Defaults, high liabilities, unaddressed concerns led to RBI action against RCap

Surabhi | | Updated on: Dec 01, 2021
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RBI had superseded the Board of directors of Reliance Capital on November 29

Defaults on debt obligations, several regulatory and supervisory concerns that were not adequately addressed by the Board of Reliance Capital as well as concerns raised by its statutory auditors that too were not addressed are some long-standing reasons that eventually led to the Reserve Bank of India superseding the Board of the company.

“There were a number of issues regarding Reliance Capital that had been brewing for some time before the RBI decided to take action,” said a person familiar with the development.

Weak financial position

Reliance Capital has defaulted on debt obligations since October 2019 with outstanding overdue towards the lenders and debenture holders of ₹20,103 crore by March 31, 2021.

According to sources, inspections by the RBI with reference to the company’s financial position as on March 31, 2020, had found that Reliance Capital did not meet the minimum regulatory capital ratio (adjusted net worth to risk weighted assets) and leverage ratio (outside liabilities to adjusted net worth).

Reliance Capital’s capital ratio was assessed at 10.75 per cent against the requirement of a minimum regulatory ratio of 30 per cent.

Also see: Reliance Capital’s public shareholders to take big hit; Anil Ambani barely hurt

Further, outside liabilities of Reliance Capital was assessed at 8.42 times of its adjusted net worth as against the maximum permissible limit of 2.5 times.

Its financial position had further deteriorated with a negative net worth at ₹7,610 crore and a negative capital ratio of 45 per cent as reflected from the audited financials as on March 31, 2021.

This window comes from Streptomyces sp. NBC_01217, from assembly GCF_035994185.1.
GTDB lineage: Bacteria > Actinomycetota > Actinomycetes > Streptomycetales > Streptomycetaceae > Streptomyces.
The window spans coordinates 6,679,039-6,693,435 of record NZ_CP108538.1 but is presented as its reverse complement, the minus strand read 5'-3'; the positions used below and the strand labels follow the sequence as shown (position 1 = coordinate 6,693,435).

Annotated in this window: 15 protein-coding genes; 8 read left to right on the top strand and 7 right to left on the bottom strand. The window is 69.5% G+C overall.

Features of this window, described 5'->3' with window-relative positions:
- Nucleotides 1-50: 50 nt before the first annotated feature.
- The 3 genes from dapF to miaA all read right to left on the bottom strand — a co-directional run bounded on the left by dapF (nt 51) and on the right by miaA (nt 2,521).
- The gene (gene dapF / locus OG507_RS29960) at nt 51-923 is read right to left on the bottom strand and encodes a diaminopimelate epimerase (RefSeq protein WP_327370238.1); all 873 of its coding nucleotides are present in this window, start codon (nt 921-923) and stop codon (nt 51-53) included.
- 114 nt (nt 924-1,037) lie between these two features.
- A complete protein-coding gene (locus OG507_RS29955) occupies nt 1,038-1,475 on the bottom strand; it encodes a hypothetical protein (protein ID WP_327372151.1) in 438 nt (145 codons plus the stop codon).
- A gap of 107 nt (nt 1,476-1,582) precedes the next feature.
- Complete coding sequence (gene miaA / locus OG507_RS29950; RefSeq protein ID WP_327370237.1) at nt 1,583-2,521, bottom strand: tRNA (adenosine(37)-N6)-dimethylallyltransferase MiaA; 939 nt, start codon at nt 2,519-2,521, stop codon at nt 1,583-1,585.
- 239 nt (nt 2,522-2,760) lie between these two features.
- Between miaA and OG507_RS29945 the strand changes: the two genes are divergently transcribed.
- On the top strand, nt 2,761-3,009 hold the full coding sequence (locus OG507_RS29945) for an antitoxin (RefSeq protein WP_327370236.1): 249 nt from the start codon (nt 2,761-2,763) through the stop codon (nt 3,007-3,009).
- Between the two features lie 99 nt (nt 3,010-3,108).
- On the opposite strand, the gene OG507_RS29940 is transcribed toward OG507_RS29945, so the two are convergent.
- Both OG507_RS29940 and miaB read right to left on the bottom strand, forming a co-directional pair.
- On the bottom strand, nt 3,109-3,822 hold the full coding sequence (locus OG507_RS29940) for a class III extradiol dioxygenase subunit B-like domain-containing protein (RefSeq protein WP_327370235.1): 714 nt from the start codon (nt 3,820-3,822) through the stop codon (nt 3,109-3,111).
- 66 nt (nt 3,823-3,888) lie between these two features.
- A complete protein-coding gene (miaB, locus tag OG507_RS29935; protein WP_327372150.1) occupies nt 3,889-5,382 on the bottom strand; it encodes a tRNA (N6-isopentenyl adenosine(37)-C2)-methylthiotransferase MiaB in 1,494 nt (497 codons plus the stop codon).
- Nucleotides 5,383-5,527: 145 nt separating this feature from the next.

Regulatory concerns

Sources said the RBI had, during past inspections and through letters and in meetings with the company management, also highlighted several regulatory and supervisory concerns. These related to non-compliance with IRACP norms, lending to borrowers with negative net-worth and inadequate repayment capacity, weak corporate governance practices, inadequate internal systems and controls, and poor compliance standards.

However, the Board of directors of Reliance Capital did not satisfactorily address these issues.

Further, the audit committee of the Board also failed to address the concerns raised by the statutory auditors regarding lending to group companies with a poor track record or inadequate repayment capacity, and lending to poorly performing group companies through circuitous routes.

Lack of clarification

The previous statutory auditors of Reliance Capital — Price Waterhouse & Co — had resigned in June 2019 as it did not receive required clarifications and satisfactory responses from the audit committee.

The RBI had on November 29 superseded the Board of Directors of Reliance Capital and appointed Nageswara Rao Y, ex-executive director, Bank of Maharashtra, as the administrator of the company.

Also see: To assist Reliance Capital Administrator, RBI forms three-member Advisory Committee

The action was taken “in view of the defaults by Reliance Capital in meeting the various payment obligations to its creditors and serious governance concerns which the Board has not been able to address effectively,” the RBI had said.

It has also constituted a three-member advisory committee to assist the administrator on November 30.

The Reliance Capital scrip closed nearly 5 per cent down at ₹17.2 apiece on the BSE on Wednesday.

Published on December 01, 2021

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